Wednesday, July 11, 2018

Unit Testing Node.js HTTP Network Requests using PassThrough Streams

Do you really need unit testing?

I use the mocha, chai and sinon unit test stack for my Node.js and frontend Javascript projects. Its a very powerful and user-friendly stack. Sinon is great for stubbing and spying on your unit tested codes callbacks and promise resolves.

If you have had the need to unit test functions that also make network requests using Node.js http or https modules you are faced with some complex logic paths for sinon mocking. As it is a network request, you need to ask yourself "do I really need to hit this API and test it's valid response?" or "am I happy to simulate the network request but test the callback logic?"

In your quest to extend the coverage of functions that may also do network requests you ideally may just want to mock the network request but test the callback of the request for valid execution flow.

Since of late I have added nock to the above mentioned test stack as well. nock is a brilliant tool to completely mock out your Node.js network requests. It's very declarative and abstracts all the complexities of setting up stubs and spys.

I will write out a seperate post on how to use nock, but I wanted to show how I used to unit test network requests prior to nock. This will be useful for people who prefer not to use nock or keep their unit testing as "vanilla" as possible.

To simulate and mock network requests I implement the very useful steam.PassThrough class provided natively by Node.js. In their documentation they describe it as:

The stream.PassThrough class is a trivial implementation of a Transform stream that 
simply passes the input bytes across to the output. Its purpose is primarily for 
examples and testing, but there are some use cases where stream. 
PassThrough is useful as a building block for novel sorts of streams.

Here is an example implementation of Unit testing a function that incudes a https get request using the mocha, chai, sinon and PassThrough tools. I have provided detailed comments in the code so hope that helps explaining what is going on.

const https = require('https');

// An example function that has other logic you need unit tested
// ... but you also want to cover the https call as part of your coverage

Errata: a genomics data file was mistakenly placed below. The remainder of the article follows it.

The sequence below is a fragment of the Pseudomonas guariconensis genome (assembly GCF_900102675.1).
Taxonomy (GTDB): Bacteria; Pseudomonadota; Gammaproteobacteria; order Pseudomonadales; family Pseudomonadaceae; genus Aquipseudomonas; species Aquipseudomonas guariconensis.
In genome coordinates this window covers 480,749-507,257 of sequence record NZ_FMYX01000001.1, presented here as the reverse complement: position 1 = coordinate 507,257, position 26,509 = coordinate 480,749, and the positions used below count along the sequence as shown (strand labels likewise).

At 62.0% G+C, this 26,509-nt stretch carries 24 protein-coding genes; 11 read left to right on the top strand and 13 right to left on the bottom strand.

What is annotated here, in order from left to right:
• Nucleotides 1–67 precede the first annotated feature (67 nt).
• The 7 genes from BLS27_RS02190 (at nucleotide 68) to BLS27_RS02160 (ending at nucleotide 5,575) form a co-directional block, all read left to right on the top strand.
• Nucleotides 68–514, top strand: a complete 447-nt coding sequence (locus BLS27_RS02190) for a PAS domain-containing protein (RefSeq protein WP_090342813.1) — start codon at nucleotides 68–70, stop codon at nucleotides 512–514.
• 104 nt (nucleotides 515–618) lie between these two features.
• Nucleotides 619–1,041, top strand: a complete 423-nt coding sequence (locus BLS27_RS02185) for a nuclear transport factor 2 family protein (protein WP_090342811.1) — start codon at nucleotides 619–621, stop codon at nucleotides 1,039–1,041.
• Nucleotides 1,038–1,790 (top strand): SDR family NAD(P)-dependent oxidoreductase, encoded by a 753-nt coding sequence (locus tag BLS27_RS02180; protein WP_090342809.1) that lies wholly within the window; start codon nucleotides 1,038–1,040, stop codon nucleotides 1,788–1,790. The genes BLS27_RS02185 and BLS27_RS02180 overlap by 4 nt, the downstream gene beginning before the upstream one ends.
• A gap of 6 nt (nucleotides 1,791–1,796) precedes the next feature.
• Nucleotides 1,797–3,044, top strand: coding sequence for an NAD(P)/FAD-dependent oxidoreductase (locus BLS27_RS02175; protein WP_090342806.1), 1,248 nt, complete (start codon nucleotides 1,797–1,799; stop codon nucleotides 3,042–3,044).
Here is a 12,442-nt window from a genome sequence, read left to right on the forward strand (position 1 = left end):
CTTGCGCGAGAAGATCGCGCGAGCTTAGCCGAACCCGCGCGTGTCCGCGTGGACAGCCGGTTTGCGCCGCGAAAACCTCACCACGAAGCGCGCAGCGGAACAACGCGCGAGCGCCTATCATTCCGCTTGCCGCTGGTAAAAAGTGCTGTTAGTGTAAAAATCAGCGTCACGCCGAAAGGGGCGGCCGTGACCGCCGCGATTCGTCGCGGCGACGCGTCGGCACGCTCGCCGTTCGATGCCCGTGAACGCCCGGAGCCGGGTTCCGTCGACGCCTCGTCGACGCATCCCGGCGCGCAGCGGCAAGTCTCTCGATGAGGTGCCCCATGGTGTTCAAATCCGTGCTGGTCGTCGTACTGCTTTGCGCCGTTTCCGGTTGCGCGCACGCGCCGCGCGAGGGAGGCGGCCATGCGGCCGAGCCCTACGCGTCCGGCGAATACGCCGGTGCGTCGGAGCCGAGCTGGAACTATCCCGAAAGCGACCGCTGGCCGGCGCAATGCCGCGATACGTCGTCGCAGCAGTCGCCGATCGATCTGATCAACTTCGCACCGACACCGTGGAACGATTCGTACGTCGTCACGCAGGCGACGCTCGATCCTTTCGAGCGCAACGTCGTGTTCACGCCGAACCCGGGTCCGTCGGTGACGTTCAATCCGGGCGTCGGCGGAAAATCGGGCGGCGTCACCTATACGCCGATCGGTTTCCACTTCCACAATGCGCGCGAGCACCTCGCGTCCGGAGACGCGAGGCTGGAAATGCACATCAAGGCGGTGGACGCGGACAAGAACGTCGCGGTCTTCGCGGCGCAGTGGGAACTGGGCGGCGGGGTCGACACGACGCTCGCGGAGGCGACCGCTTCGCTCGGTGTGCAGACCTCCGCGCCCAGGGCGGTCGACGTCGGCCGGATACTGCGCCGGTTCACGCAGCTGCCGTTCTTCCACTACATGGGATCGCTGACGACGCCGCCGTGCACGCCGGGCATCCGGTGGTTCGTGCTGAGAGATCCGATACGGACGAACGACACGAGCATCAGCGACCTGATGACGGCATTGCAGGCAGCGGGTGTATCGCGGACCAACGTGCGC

function functionWithHttpsCall(apiInput) { 
  // wrap this whole aync function to be Promise based 
  return new Promise((resolve, reject) => {
    // do somthing with apiInput, update logic if needed etc

    // make an api call
    const request = https.get(`${apiInput}`, (response) => {
      let body = '';

      // construct stream response
      response.on('data', (d) => {
        body += d;

      // stream ended so resolve the promise 
      response.on('end', ()=> {

    request.on('error', (e) => {

We need to now write a unit test to test the functionWithHttpsCall function above. We want to test all execution flows in this function to improve out code coverage so we also want to test the https.get callback response (without not actually testing live API response)

Here is the unit test for this test case:

// using mocha, sinon
const chai = require('chai');
const sinon = require('sinon');
const expect = chai.expect; // use chai.expect assertions
chai.use(require('sinon-chai')); // extend chai with sinon assertions

const https = require('https'); // the core https Node.js module
const { PassThrough } = require('stream'); // PassThrough class

// Unit Tests
describe('My App Tests - functionWithHttpsCall', () => {
  // do this before each test
  beforeEach(() => {
    // stub out calls to https.get
    // due to how npm caches modules, calls to https.get
    // ... from this point onwards will use the sinon stub
    this.get = sinon.stub(https, 'get');

  // clean up afte each test 
  afterEach(() => {
    // restore after each test

  // begin test config
  let mockedInput = 'authors';
  let expectedOutput = {'authorName': 'john doe'};
  let actualOutout;

  it('should return a valid response when we hit a https call', (done) => {
    // create a fake response stream using the PassThrough utility
    const response = new PassThrough();
    response.write(JSON.stringify(expectedOutput)); // inject the fake response payload

    // create a fake request stream as well (needed below)
    const request = new PassThrough();

    // when the test crawl below for functionWithHttpsCall hits the stub (https.get)
    // ... respond with the mock response Stream in the index 1 param of the callback of https.get
    this.get.callsArgWith(1, response)
            .return(request); // calls to https.get returns the request stream so we need this to as well

    // unit test the makeHttpCall function
      .then((actualOutout) => {

        // actual output (actualOutout) will be same as the (expectedOutput) variable above
        // ... because we used (expectedOutput) in the response PassThrough above
        expect(actualOutout).to.deep.equal(expectedOutput); // this test will pass


Hope the above makes sense you have an idea now on how you can use PassThrough to unit test your network calls.

But PassThrough does have its limitations, I have not worked out how to simulate various https status codes (404, 500) and also simulate network timeouts. These are the main reasons why I moved over to nock.

Happy coding!

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